Studies by Helander et al.,6568 Knaak,69 Koestel,38 Shepelev,4 Regenscheit,70 and Grimitlyn5 resulted in equations for downward and upward projected diffuser
Jets.
For the circular jet, Regenscheit70 obtained empirical equations for the
Maximum velocity in the downward and upward vertical jets of heated and cooled air. For a compact (round) jet,
Where m = parameter characterizing the diffuser jet (m from 0.1 to 0.3). For a linear jet,
(7.84)
Based on theoretical analyses, Koestel,58 Shepelev,4 and Grimitlyn5 developed equations for velocities and temperatures in vertical heated and chilled air jets. The assumptions used by these authors are similar, and the method used is described in Koestel.58 The assumptions used in the analysis can be summarized as follows:
1. The jet of warmed or cooled air is projected into an unbounded atmosphere of still air of uniform temperature.
2. The only force opposing the downward flow of the heated air or upward flow of the cooled air is a buoyancy force. In their analysis, Helander and Jakowatz65 also suggested accounting for inertial forces due to the entrainment of room air. However, this suggestion is not in an agreement with a principle of momentum conservation used in most of the existing models for isothermal jets.
3. The air entrained by the jet has room air temperature.
4. A velocity profile and a temperature difference profile have shapes that can be approximated by an errorfunction type curve.
For practical use the influence of buoyancy forces on temperature and velocity decay in vertical nonisothermal jets, as proposed by Grimitlyn,56 can be accounted for by the coefficient Kn of nonisothermality. For compact jets,
85)
(7.86!
Where K„ for a compact jet can be computed as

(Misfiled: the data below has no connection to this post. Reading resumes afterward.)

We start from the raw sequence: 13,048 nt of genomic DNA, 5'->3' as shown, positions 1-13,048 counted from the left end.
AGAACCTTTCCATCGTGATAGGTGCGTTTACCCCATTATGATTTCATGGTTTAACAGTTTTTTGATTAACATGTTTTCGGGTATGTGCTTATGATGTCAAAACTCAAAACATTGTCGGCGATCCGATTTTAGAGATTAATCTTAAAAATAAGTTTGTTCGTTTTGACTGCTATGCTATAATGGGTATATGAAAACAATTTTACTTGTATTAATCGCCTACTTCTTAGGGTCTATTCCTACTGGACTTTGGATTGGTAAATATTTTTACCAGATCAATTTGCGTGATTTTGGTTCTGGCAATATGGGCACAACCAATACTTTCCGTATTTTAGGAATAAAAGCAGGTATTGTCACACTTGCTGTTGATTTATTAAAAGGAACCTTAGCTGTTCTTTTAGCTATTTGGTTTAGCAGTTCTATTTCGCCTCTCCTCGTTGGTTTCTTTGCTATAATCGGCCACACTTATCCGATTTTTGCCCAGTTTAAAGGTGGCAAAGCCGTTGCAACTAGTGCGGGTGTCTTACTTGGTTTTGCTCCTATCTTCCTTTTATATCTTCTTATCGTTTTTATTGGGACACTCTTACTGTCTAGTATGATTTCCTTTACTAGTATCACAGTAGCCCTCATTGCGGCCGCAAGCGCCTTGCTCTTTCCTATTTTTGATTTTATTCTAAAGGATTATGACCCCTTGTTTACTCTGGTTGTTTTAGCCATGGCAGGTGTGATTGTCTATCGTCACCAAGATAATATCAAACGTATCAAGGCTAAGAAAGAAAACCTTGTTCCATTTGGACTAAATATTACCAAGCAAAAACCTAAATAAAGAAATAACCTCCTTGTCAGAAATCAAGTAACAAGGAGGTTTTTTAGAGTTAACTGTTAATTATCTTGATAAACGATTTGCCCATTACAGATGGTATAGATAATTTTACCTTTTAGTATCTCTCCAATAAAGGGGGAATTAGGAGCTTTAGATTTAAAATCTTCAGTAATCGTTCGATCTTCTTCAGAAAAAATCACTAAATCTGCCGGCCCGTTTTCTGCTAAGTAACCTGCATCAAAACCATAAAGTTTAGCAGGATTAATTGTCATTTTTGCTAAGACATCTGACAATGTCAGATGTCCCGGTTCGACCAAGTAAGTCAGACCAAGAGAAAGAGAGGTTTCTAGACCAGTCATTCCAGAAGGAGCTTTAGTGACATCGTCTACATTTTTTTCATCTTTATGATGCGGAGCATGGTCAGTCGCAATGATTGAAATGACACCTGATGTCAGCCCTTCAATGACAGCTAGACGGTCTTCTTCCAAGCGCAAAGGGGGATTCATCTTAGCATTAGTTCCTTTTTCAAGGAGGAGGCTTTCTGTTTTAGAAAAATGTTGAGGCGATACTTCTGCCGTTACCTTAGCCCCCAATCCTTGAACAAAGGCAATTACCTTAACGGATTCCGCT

For linear jets,
(7.89)
Where
(7.90)
By applying the Ar* criterion, Eqs. (7.87) and (7.90) can be transformed into
(7.91) 
Kr, = V1 ±aArr >
Where a = 2.5 for axially symmetric and incomplete radial jets and a — 1.8 for linear jets. The plus sign in Eq. (7.91) corresponds to the situation when the directions of buoyancy and inertia forces coincide, whereas the minus sign corresponds to their counteraction. This equation can be used for vertical nonisothermal jets at Ar^ ^ 0.25.
Nonisothermal Jet Throw
The throw of downwardprojected heated jets or upwardprojected chilled jets can be derived from Eqs. (7.85) and (7.88) for Kn equal to some value, e. g., 0.1. Helander and Jakowatz,65 in their work on heated jets projected downward, have called attention to some of the differences between the actual conditions and those assumed for analysis. One of these is the radial escape of warm air in the terminal zone of a hot stream projected downward. This escaping warm air then rises and causes a change in ambient conditions for the upper part of the jet. The terminal zone and the edges of the jet are zones of marked instability, with definite surges and fluctuations, so that the jet envelope is very difficult to define or to determine experimentally. In the closure to the paper presented by Knaak,69 Dr. Helander suggested that from the point of view of practical application, the distance to the beginning of the unstable, terminal zone of the jet is about 80% of the jet throw.